|Magens Bay Park|
View of Magens Bay
|Nearest city||Charlotte Amalie|
|Operated by||Magens Bay Authority|
|Status||Open all year|
Located on the North (Atlantic) side of the island, Magens Bay (Estate Zufriedenheit) features a well-protected white sand beach stretching for nearly three quarters of a mile. It is one of the most popular tourist destinations on the island, as well as a gathering place for locals. The beach sits at the head of a deep bay, the arms of which are Peterborg peninsula to the east and Tropaco Point to the west. The bay's northwest exposure means its waters are usually calm, although storms in the North Atlantic can occasionally generate large waves in the winter months. The sandy bottom means snorkeling is of limited interest, although turtles, conch, tarpon and other fish are commonly spotted. Local fishing boats anchor in the eastern part of the bay where there is a boat ramp.
The beach and surrounding park are currently administered by the semi-autonomous Magens Bay Authority. The services provided by the Authority include lifeguards, parking, showers and bathrooms. There is a snack counter, bar and souvenir shop. Beach chairs, floats, lounge chairs, mask and snorkels, fins, towels, lockers, paddleboards, kayaks, and paddleboats can be rented. The Authority is a self-sustaining entity which funds its operations through a per-person entrance fee (currently $4.00 for visitors and $2.00 for locals), parking fees, and payments received from the park's restaurant and rental concessions.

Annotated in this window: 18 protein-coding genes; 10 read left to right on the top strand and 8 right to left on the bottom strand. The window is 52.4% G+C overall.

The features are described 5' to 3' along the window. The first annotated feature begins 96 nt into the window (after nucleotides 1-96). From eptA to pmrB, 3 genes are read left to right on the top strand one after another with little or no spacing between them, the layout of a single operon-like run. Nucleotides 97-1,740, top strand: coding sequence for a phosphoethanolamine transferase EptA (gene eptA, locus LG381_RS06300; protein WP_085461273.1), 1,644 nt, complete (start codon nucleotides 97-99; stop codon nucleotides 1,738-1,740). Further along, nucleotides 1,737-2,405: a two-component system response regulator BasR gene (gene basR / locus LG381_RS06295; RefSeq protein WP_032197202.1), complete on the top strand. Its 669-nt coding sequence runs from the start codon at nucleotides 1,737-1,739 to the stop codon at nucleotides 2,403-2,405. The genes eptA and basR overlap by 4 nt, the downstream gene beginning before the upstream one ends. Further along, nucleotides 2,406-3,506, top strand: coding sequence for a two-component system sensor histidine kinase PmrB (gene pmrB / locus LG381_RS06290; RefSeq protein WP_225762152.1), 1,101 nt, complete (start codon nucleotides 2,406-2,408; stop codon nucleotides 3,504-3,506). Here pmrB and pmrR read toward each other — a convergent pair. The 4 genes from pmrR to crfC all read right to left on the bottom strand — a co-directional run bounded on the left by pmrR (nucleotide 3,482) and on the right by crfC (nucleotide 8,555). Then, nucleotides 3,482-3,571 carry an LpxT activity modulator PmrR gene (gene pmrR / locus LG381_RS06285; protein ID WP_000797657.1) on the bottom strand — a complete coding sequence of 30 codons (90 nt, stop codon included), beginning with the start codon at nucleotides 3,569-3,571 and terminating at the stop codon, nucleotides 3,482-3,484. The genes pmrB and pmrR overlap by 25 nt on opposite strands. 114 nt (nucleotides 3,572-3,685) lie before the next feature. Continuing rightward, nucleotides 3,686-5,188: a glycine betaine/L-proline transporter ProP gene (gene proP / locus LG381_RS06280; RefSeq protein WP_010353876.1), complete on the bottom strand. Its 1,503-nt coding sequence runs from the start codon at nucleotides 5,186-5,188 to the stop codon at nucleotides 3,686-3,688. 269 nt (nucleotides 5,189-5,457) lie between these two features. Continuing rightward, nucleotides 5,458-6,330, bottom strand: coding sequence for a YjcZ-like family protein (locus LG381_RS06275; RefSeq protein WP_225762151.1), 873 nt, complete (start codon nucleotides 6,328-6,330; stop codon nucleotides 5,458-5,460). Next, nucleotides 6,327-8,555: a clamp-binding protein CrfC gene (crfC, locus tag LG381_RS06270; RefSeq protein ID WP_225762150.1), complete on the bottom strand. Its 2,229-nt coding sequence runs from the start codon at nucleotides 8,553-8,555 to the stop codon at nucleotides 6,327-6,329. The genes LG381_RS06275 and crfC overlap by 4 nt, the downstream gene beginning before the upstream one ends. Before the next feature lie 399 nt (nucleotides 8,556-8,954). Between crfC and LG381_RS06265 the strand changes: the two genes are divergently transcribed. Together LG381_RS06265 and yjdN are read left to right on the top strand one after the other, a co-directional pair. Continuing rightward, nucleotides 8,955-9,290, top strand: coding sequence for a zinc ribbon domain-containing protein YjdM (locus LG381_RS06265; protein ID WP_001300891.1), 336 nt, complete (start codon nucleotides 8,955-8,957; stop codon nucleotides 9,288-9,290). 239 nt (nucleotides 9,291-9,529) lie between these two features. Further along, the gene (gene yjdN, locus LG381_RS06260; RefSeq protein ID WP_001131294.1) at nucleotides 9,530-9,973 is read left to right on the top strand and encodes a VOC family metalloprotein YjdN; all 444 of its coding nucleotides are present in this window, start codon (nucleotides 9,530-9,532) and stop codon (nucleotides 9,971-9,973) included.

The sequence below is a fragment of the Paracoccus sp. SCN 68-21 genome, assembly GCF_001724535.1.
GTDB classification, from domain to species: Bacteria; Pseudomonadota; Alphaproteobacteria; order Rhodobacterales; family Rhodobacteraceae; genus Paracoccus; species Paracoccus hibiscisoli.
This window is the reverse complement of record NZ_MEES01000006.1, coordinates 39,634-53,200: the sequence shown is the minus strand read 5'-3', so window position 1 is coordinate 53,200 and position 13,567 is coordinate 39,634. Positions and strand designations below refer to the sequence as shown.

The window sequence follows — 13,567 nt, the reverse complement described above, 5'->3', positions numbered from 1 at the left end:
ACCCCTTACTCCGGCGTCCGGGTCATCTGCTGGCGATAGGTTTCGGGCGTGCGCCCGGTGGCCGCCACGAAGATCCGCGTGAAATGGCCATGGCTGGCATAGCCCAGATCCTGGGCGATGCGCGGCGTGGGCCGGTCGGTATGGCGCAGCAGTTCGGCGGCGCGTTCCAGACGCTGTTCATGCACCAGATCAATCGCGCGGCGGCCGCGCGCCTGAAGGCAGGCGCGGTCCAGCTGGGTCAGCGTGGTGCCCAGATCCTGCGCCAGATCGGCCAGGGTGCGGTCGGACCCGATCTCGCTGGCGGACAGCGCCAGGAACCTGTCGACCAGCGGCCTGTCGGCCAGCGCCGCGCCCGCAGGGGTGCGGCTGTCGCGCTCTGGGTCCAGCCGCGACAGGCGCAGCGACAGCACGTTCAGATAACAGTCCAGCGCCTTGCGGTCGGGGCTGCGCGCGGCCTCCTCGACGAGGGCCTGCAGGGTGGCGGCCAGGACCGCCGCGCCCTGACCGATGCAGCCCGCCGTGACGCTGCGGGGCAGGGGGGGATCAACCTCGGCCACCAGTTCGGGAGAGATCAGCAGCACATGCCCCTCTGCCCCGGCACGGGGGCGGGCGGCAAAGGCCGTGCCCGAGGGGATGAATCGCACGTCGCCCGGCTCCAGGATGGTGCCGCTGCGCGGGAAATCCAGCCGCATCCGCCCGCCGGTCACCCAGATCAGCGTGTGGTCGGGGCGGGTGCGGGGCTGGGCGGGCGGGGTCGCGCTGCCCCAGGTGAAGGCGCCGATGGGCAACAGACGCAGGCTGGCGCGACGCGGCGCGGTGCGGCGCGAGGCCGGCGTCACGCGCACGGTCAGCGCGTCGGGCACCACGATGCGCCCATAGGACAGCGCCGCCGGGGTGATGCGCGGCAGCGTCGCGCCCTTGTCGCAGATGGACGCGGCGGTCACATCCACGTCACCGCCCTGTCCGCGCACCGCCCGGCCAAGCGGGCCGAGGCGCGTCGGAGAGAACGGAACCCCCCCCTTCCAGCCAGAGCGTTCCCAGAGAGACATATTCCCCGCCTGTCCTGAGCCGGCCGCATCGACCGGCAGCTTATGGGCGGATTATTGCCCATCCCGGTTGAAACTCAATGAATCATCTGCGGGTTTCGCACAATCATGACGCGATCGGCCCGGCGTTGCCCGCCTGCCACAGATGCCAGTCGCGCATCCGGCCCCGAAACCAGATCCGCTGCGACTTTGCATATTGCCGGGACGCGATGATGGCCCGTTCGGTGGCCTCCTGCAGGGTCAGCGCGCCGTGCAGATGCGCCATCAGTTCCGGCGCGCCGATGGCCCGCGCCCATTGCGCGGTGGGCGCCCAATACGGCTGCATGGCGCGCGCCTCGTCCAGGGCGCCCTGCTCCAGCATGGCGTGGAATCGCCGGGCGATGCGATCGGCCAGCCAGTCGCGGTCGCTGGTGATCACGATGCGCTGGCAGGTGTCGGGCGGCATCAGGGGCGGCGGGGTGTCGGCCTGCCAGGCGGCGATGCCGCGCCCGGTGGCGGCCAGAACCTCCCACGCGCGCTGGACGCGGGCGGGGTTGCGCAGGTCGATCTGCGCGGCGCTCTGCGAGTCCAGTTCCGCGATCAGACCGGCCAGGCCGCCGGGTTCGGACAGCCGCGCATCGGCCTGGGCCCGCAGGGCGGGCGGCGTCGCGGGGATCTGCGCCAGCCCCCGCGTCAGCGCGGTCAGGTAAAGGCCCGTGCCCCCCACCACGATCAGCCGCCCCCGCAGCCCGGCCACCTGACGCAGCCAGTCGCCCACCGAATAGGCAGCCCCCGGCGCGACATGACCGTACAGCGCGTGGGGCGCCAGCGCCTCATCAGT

The beach property also includes a coconut grove, a mangrove, and an arboretum. In 2004, The Nature Conservancy and local organizations opened a trail to Magens Bay from a spot off the road in the hills above.
Early maps of St. Thomas refer to the site as "Great Northside Bay". The popular name, "Magens Bay", arose out of its ownership by vicegouvernor Jacob Jorgenson Magens (1682-1731) and his heirs from the late 18th through the 19th centuries. It changed hands in the 20th century, and was eventually acquired by Wall Street financier Arthur S. Fairchild.
Arthur Fairchild donated 56 acres of the beach and surrounding areas to the Municipality of St. Thomas and St. John in 1946 for use as a public park. The far Western portion was donated by Fairchild's nephew's widow, Christine Wheaton, in 2002.